Supporting Refugees and Immigrants through Imaginative Narratives

By Susan Corapi

The process of adapting to a new country can take (at best) months or (more probably) years. Picture books about the refugee experience can give the false impression that the process of learning a new language and adapting to a new culture is quick because the narrative is compressed into 32 pages. In reality, the process should be represented as a multivolume work!

imaginative narratives

Current educational practices do not always give refugee and immigrant children the time and space they need to learn a new language and adapt to new ways of learning and interacting. The emphasis on adequate yearly progress in language learning puts a great deal of stress on teachers to push students to reach certain benchmarks. However, language learners need periods of rest, particularly if they have gone through any form of trauma in the migration process. Stories that allow children to enter into their imagination and move into another place — similar to walking through an imaginative space and time warp — can provide a safe haven for them while they adapt to new ways of living and communicating.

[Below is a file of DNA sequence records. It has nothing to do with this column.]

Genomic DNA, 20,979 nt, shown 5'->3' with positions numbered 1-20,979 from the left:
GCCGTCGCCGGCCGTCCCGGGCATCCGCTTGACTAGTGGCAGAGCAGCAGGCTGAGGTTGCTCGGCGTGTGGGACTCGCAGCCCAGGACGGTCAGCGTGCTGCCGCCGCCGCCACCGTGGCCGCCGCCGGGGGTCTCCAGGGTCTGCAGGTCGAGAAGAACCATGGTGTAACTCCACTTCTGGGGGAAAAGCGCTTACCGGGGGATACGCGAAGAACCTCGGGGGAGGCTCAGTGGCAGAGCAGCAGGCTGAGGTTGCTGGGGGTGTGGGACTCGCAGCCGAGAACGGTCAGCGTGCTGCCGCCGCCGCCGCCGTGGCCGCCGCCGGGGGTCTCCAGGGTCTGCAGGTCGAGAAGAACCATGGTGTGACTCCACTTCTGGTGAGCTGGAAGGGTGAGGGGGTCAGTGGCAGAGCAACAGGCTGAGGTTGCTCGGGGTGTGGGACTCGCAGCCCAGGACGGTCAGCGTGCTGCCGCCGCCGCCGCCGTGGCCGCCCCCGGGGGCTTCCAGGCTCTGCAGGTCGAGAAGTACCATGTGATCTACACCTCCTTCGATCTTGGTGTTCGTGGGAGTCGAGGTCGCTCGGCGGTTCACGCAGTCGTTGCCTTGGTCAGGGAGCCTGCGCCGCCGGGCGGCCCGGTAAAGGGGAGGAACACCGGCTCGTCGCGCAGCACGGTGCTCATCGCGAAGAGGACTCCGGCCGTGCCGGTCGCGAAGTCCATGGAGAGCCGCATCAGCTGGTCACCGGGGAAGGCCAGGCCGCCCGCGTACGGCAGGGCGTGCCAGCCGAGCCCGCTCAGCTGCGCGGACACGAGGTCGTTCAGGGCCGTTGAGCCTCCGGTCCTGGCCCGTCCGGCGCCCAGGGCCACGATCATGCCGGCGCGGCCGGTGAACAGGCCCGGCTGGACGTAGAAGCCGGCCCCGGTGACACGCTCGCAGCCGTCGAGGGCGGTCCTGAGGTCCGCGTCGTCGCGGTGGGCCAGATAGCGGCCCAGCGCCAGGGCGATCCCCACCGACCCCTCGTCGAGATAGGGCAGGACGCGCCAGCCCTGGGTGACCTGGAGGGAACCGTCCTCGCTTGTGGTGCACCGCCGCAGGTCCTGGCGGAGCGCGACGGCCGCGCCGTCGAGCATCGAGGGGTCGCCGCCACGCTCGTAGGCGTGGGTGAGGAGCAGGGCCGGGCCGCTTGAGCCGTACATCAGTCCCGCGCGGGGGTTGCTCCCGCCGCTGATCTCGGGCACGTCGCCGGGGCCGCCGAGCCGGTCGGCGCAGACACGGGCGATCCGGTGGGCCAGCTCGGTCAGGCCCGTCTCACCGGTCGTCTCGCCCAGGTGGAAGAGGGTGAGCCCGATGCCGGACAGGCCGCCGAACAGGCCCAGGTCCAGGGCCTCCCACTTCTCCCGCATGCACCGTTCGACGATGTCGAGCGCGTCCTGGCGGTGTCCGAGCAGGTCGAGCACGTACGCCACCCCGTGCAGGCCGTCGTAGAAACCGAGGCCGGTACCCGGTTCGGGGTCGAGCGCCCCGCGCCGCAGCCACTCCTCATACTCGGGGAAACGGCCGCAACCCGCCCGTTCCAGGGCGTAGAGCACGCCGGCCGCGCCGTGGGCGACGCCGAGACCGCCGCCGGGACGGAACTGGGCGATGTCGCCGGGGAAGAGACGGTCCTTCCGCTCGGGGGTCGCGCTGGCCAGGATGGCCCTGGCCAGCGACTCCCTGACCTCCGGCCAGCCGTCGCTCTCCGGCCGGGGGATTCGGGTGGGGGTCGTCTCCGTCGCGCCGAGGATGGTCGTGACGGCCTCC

The books profiled below offer readers a chance to enter into an imaginative world, which can be restful and rejuvenating. The books also address the inevitability of change and give children the hope that good things can come out of difficult circumstances.

In The Branch by Mireille Messier and Pierre Pratt (Canada) a young girl hears an ominous sound when her favorite branch from her favorite tree cracks under the weight of ice formed during a severe storm. Brokenhearted because the branch had served as her ship, castle and spy base, the girl is about to throw it in a pile with all the other branches the neighbors have collected when a retired neighbor stops her. He helps her understand that the branch has the potential to change into something that will still allow her to play. The two of them spend the winter planning and building . . . a swing! Vividly illustrated with bright colors and bold lines, the book communicates the passage of time as the two new friends saw, plane and shape the wood and then play chess while they wait for the wood to season and dry. The story is also a wonderful depiction of cross-generational friendship and the idea that out of destruction can come something new.